oak is a small to large tree, depending upon the situation in which it
is growing. Typically, post oak has a scrubby growth form because it grows
on dry, sandy or gravelly, nutrient-poor sites. It grows in barrens, savannas,
flatwoods, and in dry and xeric upland forests, often on bluffs. Under
these conditions, it is often a small to medium-sized tree. It can reach
a height of up to 60 feet when the site has better growing conditions.
Its trunk can reach a diameter of up to 3 feet, but is usually less.
oak is frequently identified by its cross-shaped leaves. Though the lobes
of the leaves are often so, they vary in shape by population and region,
and the characteristic is therefore not a reliable one for purposes of
identification. The thick, yellowish twigs and the yellow, star-shaped
(stella means star) hairs on the underside of the leaf are better
identifying features. The common name, post oak, comes from the fact that
the wood is used for fence posts.
is gray or light brown, with deep grooves and broad ridges. In older trees,
the grooves/ridges appear to twist slightly down the length of the trunk.
Its branches are thick and spreading, forming a rounded, broad crown. Sometimes,
the branches are contorted. Post oak is a very slow-growing tree, but one
that can live to be 500 years old.
of post oak are alternate and simple. They are from 4 to 6 inches in length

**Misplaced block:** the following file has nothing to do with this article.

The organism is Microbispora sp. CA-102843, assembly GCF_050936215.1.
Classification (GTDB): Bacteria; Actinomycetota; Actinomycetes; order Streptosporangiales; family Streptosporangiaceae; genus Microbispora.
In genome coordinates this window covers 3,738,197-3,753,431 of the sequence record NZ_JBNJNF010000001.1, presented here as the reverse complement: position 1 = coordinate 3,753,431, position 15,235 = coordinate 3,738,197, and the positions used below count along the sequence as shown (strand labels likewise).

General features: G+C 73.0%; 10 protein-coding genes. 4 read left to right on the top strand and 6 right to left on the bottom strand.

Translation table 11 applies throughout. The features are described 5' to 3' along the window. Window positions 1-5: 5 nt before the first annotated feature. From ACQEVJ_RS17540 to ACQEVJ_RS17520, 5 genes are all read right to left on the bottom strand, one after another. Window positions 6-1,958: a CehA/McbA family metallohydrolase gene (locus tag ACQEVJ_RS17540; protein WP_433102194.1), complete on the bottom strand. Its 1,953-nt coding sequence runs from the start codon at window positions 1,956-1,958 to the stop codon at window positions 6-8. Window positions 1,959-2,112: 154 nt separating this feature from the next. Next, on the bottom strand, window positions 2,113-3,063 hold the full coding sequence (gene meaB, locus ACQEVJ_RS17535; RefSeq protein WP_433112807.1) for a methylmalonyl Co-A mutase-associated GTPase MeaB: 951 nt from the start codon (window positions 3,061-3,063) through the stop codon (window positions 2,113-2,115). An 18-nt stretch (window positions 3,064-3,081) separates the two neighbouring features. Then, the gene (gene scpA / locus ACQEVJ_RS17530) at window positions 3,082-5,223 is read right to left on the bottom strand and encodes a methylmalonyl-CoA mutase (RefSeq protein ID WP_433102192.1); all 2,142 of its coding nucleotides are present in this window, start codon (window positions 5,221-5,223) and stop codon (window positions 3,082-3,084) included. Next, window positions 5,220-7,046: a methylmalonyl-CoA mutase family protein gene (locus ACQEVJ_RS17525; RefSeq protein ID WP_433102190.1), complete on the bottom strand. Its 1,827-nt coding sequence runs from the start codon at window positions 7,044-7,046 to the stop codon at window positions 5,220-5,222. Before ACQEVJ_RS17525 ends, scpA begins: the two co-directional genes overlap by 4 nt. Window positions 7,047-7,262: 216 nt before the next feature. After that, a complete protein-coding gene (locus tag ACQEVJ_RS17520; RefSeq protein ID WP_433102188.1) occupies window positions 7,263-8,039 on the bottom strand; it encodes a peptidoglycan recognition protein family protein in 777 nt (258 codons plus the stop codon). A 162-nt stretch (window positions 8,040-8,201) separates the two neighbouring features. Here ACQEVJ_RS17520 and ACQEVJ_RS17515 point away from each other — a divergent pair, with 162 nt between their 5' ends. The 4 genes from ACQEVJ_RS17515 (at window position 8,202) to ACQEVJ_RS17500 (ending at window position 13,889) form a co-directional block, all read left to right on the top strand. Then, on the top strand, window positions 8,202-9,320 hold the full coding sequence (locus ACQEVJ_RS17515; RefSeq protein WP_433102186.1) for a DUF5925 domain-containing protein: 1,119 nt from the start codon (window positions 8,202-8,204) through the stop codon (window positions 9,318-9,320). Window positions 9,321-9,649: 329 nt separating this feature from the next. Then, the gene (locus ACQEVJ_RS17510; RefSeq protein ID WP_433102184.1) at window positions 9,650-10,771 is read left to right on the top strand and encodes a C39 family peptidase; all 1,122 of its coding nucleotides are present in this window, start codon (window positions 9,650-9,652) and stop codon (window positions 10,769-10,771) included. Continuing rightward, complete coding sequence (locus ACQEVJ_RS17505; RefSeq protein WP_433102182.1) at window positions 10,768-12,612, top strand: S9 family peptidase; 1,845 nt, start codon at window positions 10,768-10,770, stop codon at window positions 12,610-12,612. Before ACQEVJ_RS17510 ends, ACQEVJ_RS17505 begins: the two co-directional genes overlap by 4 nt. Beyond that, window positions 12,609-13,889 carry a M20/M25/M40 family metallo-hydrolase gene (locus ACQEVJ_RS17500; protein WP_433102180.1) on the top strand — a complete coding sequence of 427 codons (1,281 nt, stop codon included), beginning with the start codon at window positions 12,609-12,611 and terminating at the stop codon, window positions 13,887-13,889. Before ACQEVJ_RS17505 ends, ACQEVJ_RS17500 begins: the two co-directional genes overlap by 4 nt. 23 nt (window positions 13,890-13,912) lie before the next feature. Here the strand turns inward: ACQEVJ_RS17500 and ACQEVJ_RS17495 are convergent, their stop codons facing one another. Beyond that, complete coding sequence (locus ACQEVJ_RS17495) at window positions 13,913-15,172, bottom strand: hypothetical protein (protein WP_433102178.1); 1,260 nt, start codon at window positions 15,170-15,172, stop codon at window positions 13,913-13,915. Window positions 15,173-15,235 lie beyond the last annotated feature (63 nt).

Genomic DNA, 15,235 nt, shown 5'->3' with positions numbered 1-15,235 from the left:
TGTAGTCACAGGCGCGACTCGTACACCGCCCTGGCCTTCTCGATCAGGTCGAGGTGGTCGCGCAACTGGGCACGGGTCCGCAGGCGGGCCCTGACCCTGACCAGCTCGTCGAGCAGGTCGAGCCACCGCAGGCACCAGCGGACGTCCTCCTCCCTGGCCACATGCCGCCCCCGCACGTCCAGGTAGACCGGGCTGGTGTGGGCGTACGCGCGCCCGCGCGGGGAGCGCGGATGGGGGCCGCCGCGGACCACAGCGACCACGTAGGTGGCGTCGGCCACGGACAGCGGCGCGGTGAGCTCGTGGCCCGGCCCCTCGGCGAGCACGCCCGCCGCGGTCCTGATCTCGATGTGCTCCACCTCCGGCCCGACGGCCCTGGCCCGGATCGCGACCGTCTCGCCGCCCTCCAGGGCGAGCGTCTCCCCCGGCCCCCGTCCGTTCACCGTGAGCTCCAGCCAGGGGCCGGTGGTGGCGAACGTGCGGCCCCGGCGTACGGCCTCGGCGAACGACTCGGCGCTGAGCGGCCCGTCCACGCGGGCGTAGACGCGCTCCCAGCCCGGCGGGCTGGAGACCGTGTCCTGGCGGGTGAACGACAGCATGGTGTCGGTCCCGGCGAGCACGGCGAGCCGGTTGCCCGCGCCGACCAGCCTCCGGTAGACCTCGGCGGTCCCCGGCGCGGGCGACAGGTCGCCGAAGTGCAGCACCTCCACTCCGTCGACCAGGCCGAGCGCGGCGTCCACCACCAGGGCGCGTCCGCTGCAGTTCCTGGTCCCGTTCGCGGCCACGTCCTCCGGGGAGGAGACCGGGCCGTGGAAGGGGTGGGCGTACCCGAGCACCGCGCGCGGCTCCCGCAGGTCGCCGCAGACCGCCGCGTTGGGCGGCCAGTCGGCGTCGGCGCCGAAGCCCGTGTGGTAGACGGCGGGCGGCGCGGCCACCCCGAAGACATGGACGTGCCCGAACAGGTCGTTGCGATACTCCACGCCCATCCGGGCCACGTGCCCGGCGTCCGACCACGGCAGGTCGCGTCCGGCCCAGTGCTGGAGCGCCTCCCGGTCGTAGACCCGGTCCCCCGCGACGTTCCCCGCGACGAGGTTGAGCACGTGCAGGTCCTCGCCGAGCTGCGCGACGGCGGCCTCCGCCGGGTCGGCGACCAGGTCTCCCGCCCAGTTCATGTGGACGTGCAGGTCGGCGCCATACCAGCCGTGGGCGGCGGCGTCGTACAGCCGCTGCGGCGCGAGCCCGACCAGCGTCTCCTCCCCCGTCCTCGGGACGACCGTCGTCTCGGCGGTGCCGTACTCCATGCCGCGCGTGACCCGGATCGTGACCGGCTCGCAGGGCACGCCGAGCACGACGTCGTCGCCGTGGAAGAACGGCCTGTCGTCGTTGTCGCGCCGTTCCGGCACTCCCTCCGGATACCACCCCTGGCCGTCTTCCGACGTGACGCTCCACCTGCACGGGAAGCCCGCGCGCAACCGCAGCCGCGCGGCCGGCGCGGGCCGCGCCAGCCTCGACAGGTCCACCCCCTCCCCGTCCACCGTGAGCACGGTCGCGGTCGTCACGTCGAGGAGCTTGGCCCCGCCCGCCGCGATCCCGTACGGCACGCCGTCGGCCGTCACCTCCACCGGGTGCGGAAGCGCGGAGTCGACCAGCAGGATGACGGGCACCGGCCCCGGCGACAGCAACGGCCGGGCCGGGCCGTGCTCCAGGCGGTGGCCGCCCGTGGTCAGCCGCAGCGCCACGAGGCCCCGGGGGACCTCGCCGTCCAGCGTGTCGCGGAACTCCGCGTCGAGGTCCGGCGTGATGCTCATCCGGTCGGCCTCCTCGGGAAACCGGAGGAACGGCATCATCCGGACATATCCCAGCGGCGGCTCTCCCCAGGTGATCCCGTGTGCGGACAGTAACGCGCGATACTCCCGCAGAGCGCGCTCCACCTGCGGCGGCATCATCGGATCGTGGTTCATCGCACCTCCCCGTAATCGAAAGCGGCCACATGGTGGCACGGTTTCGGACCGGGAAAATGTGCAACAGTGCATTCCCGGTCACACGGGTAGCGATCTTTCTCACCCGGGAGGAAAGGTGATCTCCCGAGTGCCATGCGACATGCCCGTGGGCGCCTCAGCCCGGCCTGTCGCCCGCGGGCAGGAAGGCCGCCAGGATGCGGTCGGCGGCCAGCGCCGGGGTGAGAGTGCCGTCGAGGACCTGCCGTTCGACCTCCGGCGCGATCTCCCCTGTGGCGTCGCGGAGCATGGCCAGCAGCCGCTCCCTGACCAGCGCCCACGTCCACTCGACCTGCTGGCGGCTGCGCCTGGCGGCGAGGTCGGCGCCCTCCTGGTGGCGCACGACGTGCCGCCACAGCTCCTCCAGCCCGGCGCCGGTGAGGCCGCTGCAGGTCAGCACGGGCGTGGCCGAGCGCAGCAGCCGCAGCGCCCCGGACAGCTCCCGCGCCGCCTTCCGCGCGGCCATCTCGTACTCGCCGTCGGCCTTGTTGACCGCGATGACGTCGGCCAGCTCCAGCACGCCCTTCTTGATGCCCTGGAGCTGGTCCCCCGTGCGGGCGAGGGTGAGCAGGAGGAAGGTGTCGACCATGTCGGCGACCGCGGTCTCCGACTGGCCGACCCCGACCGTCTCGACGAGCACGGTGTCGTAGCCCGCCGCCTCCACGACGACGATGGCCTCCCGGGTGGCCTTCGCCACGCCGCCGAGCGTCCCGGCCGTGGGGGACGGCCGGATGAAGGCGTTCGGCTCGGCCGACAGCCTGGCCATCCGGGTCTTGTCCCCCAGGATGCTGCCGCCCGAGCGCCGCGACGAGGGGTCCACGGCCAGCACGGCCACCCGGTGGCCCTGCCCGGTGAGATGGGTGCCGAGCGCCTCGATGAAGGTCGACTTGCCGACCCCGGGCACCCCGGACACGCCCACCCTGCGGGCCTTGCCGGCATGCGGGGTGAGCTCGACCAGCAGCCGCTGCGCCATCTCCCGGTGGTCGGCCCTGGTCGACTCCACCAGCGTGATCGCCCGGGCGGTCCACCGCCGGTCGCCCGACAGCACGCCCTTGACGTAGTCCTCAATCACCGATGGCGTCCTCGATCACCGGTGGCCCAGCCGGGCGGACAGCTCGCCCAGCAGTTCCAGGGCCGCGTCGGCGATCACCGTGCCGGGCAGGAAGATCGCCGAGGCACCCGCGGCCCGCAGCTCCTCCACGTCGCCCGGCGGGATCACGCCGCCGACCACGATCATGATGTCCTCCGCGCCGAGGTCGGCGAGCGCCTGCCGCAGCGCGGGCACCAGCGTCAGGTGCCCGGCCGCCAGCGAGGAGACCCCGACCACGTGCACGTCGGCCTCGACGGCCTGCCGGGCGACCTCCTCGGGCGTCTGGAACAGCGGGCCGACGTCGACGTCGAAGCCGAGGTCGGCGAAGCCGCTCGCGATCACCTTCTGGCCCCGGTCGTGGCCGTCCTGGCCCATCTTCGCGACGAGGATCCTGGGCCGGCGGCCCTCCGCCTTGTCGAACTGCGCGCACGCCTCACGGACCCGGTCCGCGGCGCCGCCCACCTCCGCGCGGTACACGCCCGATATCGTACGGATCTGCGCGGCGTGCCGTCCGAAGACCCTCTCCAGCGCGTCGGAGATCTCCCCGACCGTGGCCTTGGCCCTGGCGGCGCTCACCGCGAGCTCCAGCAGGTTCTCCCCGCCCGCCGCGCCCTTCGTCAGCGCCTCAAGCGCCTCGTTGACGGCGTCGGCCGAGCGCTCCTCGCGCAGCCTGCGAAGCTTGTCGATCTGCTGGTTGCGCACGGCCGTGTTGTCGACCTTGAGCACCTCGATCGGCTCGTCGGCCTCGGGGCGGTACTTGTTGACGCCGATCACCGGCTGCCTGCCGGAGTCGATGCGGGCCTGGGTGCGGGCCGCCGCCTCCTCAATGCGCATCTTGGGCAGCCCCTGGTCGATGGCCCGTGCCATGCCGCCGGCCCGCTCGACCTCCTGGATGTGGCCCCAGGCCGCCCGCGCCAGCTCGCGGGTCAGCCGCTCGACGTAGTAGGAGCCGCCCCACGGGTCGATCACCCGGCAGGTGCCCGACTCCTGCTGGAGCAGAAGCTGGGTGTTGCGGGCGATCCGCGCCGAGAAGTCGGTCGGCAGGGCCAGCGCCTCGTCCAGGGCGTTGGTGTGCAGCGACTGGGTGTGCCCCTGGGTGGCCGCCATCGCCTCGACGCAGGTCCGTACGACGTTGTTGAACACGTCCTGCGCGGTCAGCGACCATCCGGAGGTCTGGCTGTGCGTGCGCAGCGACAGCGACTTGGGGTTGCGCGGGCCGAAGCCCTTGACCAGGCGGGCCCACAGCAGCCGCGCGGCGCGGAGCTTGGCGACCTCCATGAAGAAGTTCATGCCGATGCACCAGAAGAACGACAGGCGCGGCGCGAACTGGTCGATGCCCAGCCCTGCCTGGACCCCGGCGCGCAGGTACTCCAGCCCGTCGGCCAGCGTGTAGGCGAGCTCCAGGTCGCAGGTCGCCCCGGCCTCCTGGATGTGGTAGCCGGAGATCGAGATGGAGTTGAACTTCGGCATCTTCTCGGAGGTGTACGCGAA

and from 2 to 4 inches broad. They usually have 5 rather squarish or rounded
lobes, which are smaller at the base of the leaf and become broader near
the tip. The middle pair of lobes is often at almost right angles to the
midrib of the leaf, giving it a cross-shaped appearance. The surface of
the leaf is dark green and has scattered stiff hairs, giving it a rough
texture. The leaf is stiff and hard, with a shiny, waxy coating. The underside
of the leaf has yellowish hairs on it, as do the twigs.
are typical of oaks. The male and female flowers are on the same tree,
but separate, and they appear just as the leaves begin to unfold. Male
flowers are drooping yellow catkins. The female flowers are red and borne
as a few per cluster.
are from 1/2 to 1 inch long and occur either singly or in pairs. The cup
is reddish brown and covers approximately 1/3 of the nut. Its scales are
is close grained and hard, and does not rot quickly in the soil. It was
also used for rough construction and fuel. Native Americans consumed acorns
from a variety of oaks, most likely including the post oak. They used post
oak medicinally to treat a number of illnesses, ranging from skin infections
and canker sores, to fevers and dysentery.